Achieving a climate for patient safety by focusing on relationships

Int J Qual Health Care. 2014 Dec;26(6):579-84. doi: 10.1093/intqhc/mzu068. Epub 2014 Jul 24.


Objective: Despite many initiatives, advances in patient safety remain uneven in part because poor relationships among health professionals have not been addressed. The purpose of this study was to determine whether relationships between health professionals contributed to a patient safety climate, after implementation of an intervention to improve inter-professional collaboration.

Design/setting: This was a secondary analysis of data collected to evaluate the Interprofessional Model of Patient Care (IPMPC) at The Ottawa Hospital in Ontario, Canada, which consists of five sites. A series of generalized estimating equation models were generated, accounting for the clustering of responses by site.

Participants: Thirteen health professionals including physicians, nurses, physiotherapists and others (n = 1896) completed anonymous surveys about 1 year after the IPMPC was introduced.

Intervention: The IPMPC was implemented to improve interdisciplinary collaboration.

Main outcome measures: Reliable instruments were used to measure collaboration, respect, inter-professional conflict and patient safety climate.

Results: Collaboration (β = 0.13; P = 0.002) and respect (β = 1.07; P = 0.03) were significant independent predictors of patient safety climate. Conflict was an independent and significant inverse predictor of patient safety climate (β = -0.29; P = 0.03), but did not moderate linkages between collaboration and patient safety climate or between respect and patient safety climate.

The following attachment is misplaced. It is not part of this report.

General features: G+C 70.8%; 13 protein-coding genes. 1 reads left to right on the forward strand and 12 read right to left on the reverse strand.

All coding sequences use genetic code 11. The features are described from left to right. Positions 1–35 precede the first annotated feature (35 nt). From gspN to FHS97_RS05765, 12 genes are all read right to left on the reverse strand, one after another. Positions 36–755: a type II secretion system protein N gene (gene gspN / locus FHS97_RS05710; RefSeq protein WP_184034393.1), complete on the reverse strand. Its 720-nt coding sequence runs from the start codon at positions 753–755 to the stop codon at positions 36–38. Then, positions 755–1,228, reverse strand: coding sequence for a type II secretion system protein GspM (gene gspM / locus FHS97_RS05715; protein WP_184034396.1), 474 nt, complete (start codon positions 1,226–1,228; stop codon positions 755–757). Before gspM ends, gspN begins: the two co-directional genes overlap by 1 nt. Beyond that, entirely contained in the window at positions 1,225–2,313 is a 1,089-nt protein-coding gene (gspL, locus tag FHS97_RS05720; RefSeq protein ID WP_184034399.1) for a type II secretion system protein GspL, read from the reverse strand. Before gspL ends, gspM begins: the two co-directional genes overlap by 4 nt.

Conclusions: Through the IPMPC, all health professionals learned how to collaborate and build a patient safety climate, even in the presence of inter-professional conflict. Efforts by others to foster better work relationships may yield similar improvements in patient safety climate.

Keywords: inter-professional collaboration; inter-professional conflict; inter-professional relationships; patient safety climate; secondary analysis.

Publication types

  • Research Support, Non-U.S. Gov't

MeSH terms

  • Adolescent
  • Adult
  • Age Factors
  • Aged
  • Attitude of Health Personnel*
  • Cooperative Behavior*
  • Female
  • Humans
  • Interprofessional Relations*
  • Male
  • Middle Aged
  • Organizational Culture
  • Patient Care Team
  • Patient Safety*
  • Quality of Health Care
  • Sex Factors
  • Socioeconomic Factors
  • Young Adult